There is a lot of opportunity for clever play and a big part of the fun in Guildhall is discovering and exploiting the combination of powers provided by the occupations. For instance, the Assassin causes an opponent to discard a card of your choice from their guildhall. Then follow that up with playing a Historian and you can pull that card from the discard pile and add it to your Guildhall. This is a rather simple example but illustrates how one occupation can provide opportunities for another. Another layer is added with the VP cards that contain abilities, these closely resemble the abilities provided by the occupations so they will often work well in combination with your current occupations.
As mentioned above, timing is perhaps the key strategic concept in this game. The occupations get more powerful as you add more of them to your guildhall but once a full set is collected they flip and become a completed chapter which will have you starting over again at the bottom tier ability. You may want to milk those powerful abilities as long as possible by moving cards around to prevent completion but this increases the risk that other players will take notice and interfere before you can complete the chapter.
One of the first things that will prove to be discouraging to new players is figuring out how to deal with duplicate cards, meaning cards that you have in hand that are already in your guildhall. The most obvious thing to do is just discard the duplicates and hope for unique cards from the draw. Doing this and drawing a new hand full of duplicates can be quite aggravating as you watch others play every single card they drew without effort. There are plenty of ways to deal with your duplicates without having to discard them but it can take some patience and sometimes you just don’t have what you need to do this and so your best option can be to stick with the luck of the draw.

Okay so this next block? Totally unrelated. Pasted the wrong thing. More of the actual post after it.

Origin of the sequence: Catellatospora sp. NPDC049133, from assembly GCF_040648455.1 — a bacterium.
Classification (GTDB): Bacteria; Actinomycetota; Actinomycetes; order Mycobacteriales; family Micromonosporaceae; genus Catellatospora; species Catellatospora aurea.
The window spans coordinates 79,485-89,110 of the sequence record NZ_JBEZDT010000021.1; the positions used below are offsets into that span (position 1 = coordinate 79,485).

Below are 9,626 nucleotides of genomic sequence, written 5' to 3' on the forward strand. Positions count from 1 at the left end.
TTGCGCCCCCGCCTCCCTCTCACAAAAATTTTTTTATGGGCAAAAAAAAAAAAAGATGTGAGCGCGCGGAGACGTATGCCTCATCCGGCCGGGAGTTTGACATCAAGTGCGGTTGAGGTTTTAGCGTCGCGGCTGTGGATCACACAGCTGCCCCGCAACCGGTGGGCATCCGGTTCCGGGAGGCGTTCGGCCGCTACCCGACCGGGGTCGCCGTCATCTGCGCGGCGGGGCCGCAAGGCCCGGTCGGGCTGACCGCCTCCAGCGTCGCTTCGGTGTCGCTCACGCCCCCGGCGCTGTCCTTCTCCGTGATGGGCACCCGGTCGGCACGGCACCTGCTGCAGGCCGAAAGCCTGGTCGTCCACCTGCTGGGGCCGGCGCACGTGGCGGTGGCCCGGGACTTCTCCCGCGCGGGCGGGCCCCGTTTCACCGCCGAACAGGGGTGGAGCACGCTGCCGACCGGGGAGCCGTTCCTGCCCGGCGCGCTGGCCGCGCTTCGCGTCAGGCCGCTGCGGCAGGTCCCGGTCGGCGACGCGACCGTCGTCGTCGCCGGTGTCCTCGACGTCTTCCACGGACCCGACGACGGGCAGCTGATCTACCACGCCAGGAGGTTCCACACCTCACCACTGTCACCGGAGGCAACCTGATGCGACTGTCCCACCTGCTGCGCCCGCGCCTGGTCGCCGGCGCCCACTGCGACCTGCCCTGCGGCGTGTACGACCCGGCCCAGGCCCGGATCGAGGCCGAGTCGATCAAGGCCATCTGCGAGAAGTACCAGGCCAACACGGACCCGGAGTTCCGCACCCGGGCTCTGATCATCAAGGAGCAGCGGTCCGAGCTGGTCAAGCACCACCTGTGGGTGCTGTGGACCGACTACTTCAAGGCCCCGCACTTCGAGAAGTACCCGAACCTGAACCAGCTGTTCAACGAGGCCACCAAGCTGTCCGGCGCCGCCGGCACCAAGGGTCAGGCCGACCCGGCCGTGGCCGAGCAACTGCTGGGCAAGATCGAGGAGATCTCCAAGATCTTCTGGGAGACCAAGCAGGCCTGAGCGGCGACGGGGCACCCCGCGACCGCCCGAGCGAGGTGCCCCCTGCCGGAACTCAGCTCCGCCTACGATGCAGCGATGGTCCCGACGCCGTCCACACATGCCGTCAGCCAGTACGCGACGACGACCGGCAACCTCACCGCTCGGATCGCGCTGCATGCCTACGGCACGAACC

The ability to pick on the leader can make for pretty tense end game by keeping the scores pretty close. This does occasionally creates situations where all the players are about to win and are just executing their plans in a race to the finish. In the case of a particularly close finish a lucky draw can decide the winner as players scramble for the last card in their chapters to grab their final victory card. I personally think that strategic play is generally rewarded over the course of the game and although your plans can fall apart if you jump out into the lead it prevents a player from running away with the game if they get the perfect draw.
I found the iconography in the game to be very consistent and easy to interpret. The icons clearly indicate what types of ability is to occur (move card, gain vp tokens, take additional actions) and what areas cards are moving between (your hand, the guildhalls, discard pile, draw pile). There aren’t even very many distinct cards in the game so it’s easy to go through them one at a time and explain what the icons mean.
Adding to the great iconography, the card layout is great and easy to scan for the information that you need quickly. Each occupation has it’s own symbol for sorting and the colors also have a distinct symbol to further distinguish them (and help for color blindness). The occupations each have a portrait that takes up most of the card but doesn’t distract from the useful information and helps to further identify the occupation easily.